Summer Reading List

By: Bethany Richardson

 

So the semester is over and for some of us (sadly not yet for me) have a little more free time on our hands, so I thought I would suggest a few fun summer books (in addition to Poisoned  and What Einstein Told His Cook that have previously been blogged about on SMF) that food science students might be interested in.

 

Twinkie, Deconstructed

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I received this book as a gift a few years ago and it was the perfect present for a food science student.  The author takes the ingredients from Twinkies and researches each one individually to discover their origin and use in the product.  Even after taking food chemistry and ingredient classes, you might still learn a few fun facts!

 

Brewing Elements Series

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This series, which focuses on different components used in the brewing of beer, gives an in-depth look at how each ingredient functions to make a beverage enjoyed worldwide for thousands of years.  So far, only the Yeast and Hops segments have been released, but Water will be available in November (perfect for your holiday wishlist!).  I gave the first two to my boyfriend as gifts last year, and as a homebrewer he has really enjoyed learning a lot more about the specific chemistry and microbiology of what happens during the brewing process.

 

A History of the World in 6 Glasses

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Another great foodie read, but with a historical twist.  Tom Standage’s book investigates how six different beverages (beer, wine, spirits, coffee, tea, and Coca-Cola) have helped to shape our world.  It will certainly make you think differently about some of your favorite drinks!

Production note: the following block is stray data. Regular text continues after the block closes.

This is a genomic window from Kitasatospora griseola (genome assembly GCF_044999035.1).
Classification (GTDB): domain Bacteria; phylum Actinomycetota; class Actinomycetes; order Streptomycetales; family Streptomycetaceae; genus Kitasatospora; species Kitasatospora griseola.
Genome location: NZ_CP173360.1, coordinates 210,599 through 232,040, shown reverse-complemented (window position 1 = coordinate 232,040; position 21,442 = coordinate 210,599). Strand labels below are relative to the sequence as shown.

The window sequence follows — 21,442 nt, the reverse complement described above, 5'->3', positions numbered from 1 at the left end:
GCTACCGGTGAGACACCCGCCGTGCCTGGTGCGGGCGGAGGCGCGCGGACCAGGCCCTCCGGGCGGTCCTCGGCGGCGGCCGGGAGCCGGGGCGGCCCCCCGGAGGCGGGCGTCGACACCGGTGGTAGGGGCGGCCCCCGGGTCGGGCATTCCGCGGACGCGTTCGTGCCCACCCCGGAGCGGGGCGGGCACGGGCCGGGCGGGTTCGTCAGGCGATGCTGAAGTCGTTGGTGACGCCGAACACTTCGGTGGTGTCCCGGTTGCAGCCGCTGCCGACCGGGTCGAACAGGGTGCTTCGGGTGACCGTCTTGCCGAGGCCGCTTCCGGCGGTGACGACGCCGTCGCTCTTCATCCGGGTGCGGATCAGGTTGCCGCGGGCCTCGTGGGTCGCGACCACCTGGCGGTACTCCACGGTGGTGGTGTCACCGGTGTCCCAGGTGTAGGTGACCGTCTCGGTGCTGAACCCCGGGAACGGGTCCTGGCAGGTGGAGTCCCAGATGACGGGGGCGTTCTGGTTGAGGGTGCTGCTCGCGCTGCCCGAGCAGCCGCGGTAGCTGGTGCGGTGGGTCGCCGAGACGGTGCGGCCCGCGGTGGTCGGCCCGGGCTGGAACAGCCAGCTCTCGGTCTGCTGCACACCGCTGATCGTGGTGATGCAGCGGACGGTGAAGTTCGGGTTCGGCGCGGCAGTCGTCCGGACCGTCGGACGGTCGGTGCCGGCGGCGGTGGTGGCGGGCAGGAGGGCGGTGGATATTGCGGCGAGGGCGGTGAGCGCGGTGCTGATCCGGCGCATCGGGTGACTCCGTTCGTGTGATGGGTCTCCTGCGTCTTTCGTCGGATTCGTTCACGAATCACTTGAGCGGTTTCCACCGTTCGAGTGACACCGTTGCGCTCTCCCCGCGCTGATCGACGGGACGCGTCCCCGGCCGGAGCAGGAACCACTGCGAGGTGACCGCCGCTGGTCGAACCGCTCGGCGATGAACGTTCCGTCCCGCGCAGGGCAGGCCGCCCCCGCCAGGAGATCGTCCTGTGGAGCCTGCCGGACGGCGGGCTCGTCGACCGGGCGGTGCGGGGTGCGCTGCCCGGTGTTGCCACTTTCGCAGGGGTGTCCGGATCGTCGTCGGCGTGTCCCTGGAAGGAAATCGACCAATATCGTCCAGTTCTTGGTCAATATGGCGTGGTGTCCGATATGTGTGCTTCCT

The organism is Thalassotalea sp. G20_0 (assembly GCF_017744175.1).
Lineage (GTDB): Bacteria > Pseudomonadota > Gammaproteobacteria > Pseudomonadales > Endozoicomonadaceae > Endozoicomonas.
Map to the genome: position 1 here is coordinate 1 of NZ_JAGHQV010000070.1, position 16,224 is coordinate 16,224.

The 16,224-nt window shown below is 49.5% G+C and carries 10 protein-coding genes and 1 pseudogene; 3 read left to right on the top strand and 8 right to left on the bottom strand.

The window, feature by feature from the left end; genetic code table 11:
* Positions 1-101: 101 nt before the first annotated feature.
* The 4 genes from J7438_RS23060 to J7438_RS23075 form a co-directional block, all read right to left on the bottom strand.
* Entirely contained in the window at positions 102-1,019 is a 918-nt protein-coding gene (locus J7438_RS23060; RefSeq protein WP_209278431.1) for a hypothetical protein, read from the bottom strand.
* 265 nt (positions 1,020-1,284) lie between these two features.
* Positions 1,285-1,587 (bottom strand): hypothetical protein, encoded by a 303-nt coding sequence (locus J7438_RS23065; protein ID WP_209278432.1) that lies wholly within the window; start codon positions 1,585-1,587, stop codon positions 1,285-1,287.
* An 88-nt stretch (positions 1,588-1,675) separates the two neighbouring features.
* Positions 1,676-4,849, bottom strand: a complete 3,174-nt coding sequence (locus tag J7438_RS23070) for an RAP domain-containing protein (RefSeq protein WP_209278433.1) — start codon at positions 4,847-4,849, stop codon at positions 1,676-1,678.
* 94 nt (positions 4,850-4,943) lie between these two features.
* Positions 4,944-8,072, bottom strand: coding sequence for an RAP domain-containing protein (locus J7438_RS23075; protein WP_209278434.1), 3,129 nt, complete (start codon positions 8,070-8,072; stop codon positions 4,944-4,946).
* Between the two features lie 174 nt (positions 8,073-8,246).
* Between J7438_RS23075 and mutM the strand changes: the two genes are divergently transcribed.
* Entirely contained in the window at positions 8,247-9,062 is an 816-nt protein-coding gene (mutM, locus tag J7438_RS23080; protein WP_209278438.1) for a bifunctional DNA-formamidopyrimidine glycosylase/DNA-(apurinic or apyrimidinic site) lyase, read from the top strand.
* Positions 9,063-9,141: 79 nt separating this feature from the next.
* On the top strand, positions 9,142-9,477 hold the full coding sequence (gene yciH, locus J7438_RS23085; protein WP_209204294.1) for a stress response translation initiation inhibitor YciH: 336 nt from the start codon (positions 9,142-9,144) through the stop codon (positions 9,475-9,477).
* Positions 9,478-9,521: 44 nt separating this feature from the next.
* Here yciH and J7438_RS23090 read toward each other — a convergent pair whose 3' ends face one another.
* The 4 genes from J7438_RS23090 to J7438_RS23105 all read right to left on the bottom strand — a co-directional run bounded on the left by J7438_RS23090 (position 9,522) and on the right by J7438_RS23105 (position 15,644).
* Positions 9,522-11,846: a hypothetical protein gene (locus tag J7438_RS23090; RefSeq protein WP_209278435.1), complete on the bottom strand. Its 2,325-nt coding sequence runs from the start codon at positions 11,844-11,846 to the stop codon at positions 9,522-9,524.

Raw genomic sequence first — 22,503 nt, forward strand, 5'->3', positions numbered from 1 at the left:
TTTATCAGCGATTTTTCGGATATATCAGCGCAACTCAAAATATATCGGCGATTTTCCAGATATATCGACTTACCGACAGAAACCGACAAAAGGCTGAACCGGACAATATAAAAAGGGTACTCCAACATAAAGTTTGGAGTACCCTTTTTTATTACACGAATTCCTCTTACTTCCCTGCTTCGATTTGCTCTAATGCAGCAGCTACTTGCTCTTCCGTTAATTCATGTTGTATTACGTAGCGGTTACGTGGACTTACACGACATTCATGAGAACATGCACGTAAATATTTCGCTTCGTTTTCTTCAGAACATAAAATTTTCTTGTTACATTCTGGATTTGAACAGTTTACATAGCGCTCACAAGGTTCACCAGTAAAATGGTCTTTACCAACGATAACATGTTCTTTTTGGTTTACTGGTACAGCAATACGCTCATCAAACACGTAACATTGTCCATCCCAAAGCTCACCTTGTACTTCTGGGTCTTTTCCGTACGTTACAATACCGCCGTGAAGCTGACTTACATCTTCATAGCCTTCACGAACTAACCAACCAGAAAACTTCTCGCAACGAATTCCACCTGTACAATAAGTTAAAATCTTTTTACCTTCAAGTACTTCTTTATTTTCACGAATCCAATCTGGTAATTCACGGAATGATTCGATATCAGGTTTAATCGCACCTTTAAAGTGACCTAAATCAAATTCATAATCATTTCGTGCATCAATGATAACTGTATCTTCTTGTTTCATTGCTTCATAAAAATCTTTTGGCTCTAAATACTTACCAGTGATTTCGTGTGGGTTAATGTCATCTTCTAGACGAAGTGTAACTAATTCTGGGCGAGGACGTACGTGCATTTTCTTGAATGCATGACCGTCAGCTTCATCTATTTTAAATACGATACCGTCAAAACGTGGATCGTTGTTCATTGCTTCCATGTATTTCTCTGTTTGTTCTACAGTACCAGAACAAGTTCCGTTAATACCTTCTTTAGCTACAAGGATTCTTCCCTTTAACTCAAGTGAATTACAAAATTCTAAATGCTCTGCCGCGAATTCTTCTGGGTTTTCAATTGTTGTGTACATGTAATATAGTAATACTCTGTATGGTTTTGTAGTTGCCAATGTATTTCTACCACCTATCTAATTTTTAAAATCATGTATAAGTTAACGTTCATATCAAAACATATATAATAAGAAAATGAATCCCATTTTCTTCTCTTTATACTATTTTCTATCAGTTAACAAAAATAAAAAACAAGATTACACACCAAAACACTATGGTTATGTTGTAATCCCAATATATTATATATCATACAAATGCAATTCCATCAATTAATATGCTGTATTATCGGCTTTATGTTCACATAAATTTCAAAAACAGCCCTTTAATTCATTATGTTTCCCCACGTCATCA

Denialism: How Irrational Thinking Hinders Scientific Progress, Harms the Planet, and Threatens Our Lives

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If you attended the IFT Annual Meeting 2011 in New Orleans, you would likely be familiar with the author Michael Specter, as he gave the keynote address.  I was so impressed by his speech that I immediately ordered his book when I returned home from the conference.  Although the book covers topics in addition to those in the food science realm, it was a very insightful read and I highly recommend it.

 

If you have free time this summer to read for enjoyment rather than school (I will be reading Poisoned after my thesis defense- thanks Thomas!), check out some of these books and let me know what you think.

 

What other books are on your reading list for this summer?

 

Photo credits: http://www.twinkiedeconstructed.com/Twinkiewebsite/Welcome_files/Twinkie%20final%20cover.jpg
http://www.amazon.com/For-The-Love-Hops-Bitterness/dp/1938469011/ref=pd_bxgy_b_img_y
http://image4.idreambooks.com/uploads/asset/image/73780/passport_Denialism-How-Irrational-Thinking-Hinders-Scientifi-73655.jpg
http://fromagebob.com/wp-content/uploads/2010/12/6-glasses-cover.jpg
http://1.bp.blogspot.com/-6KrnZFzsutE/T-ISuA_eSTI/AAAAAAAAAJs/k6z1XHfsOT8/s1600/beach_reading1.jpg

 

Science Meets Food

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4 Comments

  1. Emily W. Reply to Emily

    Food Science Books are my favorite! I would HIGHLY recommend Taste by Barb Stuckey. Barb is a product developer and she writes about why we perceive different tastes in the way we do, using her experiences in food product development and sensory as examples and it is very well written and interesting!

    http://www.amazon.com/dp/B005FLOG8G

  2. Those all look really interesting…if only there was more time in the day! One of my all time favorite books is Never Take a Pig to Lunch.

  3. Looking forward to reading these during my free time in summer 🙂 thanks for the post
    ~Harry

  4. Harry let me know if you want to borrow my copies!

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